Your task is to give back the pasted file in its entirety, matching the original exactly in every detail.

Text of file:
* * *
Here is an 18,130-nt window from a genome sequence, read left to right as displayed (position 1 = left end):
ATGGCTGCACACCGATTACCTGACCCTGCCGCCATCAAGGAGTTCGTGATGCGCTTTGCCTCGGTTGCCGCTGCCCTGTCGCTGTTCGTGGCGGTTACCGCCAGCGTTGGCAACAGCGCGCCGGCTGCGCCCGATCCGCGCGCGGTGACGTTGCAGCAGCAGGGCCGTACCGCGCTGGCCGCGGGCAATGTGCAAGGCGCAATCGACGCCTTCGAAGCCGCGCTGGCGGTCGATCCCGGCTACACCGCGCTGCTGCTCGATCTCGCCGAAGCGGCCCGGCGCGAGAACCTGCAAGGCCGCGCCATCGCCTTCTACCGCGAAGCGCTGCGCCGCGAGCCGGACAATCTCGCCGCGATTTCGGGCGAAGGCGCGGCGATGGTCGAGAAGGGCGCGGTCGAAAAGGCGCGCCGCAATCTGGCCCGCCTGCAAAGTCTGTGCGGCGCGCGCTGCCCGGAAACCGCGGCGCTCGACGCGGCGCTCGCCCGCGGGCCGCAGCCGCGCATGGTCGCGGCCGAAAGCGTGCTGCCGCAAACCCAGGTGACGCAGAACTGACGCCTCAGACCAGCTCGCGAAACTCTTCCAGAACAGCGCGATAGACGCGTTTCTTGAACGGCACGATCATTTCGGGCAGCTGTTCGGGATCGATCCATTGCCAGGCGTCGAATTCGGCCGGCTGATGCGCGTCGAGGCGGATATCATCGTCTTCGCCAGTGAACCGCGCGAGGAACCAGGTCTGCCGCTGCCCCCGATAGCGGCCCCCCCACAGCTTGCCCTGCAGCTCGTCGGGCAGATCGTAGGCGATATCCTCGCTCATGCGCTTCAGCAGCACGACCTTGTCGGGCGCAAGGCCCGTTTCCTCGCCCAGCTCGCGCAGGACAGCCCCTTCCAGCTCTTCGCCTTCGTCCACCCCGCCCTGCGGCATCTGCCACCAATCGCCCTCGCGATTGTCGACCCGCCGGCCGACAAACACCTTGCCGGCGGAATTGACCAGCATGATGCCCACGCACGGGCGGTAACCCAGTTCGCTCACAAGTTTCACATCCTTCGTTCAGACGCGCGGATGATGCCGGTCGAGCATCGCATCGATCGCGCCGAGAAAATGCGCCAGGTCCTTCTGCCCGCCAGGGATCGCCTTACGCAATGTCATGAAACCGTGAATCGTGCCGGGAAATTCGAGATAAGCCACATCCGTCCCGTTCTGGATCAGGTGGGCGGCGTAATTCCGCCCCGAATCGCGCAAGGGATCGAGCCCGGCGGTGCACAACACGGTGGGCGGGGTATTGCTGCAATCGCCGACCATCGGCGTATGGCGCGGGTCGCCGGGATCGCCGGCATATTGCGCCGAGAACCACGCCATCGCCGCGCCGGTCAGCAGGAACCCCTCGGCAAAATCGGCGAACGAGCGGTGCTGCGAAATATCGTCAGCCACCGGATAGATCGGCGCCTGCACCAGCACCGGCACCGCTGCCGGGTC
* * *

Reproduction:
Here is an 18,130-nt window from a genome sequence, read left to right as displayed (position 1 = left end):
ATGGCTGCACACCGATTACCTGACCCTGCCGCCATCAAGGAGTTCGTGATGCGCTTTGCCTCGGTTGCCGCTGCCCTGTCGCTGTTCGTGGCGGTTACCGCCAGCGTTGGCAACAGCGCGCCGGCTGCGCCCGATCCGCGCGCGGTGACGTTGCAGCAGCAGGGCCGTACCGCGCTGGCCGCGGGCAATGTGCAAGGCGCAATCGACGCCTTCGAAGCCGCGCTGGCGGTCGATCCCGGCTACACCGCGCTGCTGCTCGATCTCGCCGAAGCGGCCCGGCGCGAGAACCTGCAAGGCCGCGCCATCGCCTTCTACCGCGAAGCGCTGCGCCGCGAGCCGGACAATCTCGCCGCGATTTCGGGCGAAGGCGCGGCGATGGTCGAGAAGGGCGCGGTCGAAAAGGCGCGCCGCAATCTGGCCCGCCTGCAAAGTCTGTGCGGCGCGCGCTGCCCGGAAACCGCGGCGCTCGACGCGGCGCTCGCCCGCGGGCCGCAGCCGCGCATGGTCGCGGCCGAAAGCGTGCTGCCGCAAACCCAGGTGACGCAGAACTGACGCCTCAGACCAGCTCGCGAAACTCTTCCAGAACAGCGCGATAGACGCGTTTCTTGAACGGCACGATCATTTCGGGCAGCTGTTCGGGATCGATCCATTGCCAGGCGTCGAATTCGGCCGGCTGATGCGCGTCGAGGCGGATATCATCGTCTTCGCCAGTGAACCGCGCGAGGAACCAGGTCTGCCGCTGCCCCCGATAGCGGCCCCCCCACAGCTTGCCCTGCAGCTCGTCGGGCAGATCGTAGGCGATATCCTCGCTCATGCGCTTCAGCAGCACGACCTTGTCGGGCGCAAGGCCCGTTTCCTCGCCCAGCTCGCGCAGGACAGCCCCTTCCAGCTCTTCGCCTTCGTCCACCCCGCCCTGCGGCATCTGCCACCAATCGCCCTCGCGATTGTCGACCCGCCGGCCGACAAACACCTTGCCGGCGGAATTGACCAGCATGATGCCCACGCACGGGCGGTAACCCAGTTCGCTCACAAGTTTCACATCCTTCGTTCAGACGCGCGGATGATGCCGGTCGAGCATCGCATCGATCGCGCCGAGAAAATGCGCCAGGTCCTTCTGCCCGCCAGGGATCGCCTTACGCAATGTCATGAAACCGTGAATCGTGCCGGGAAATTCGAGATAAGCCACATCCGTCCCGTTCTGGATCAGGTGGGCGGCGTAATTCCGCCCCGAATCGCGCAAGGGATCGAGCCCGGCGGTGCACAACACGGTGGGCGGGGTATTGCTGCAATCGCCGACCATCGGCGTATGGCGCGGGTCGCCGGGATCGCCGGCATATTGCGCCGAGAACCACGCCATCGCCGCGCCGGTCAGCAGGAACCCCTCGGCAAAATCGGCGAACGAGCGGTGCTGCGAAATATCGTCAGCCACCGGATAGATCGGCGCCTGCACCAGCACCGGCACCGCTGCCGGGTC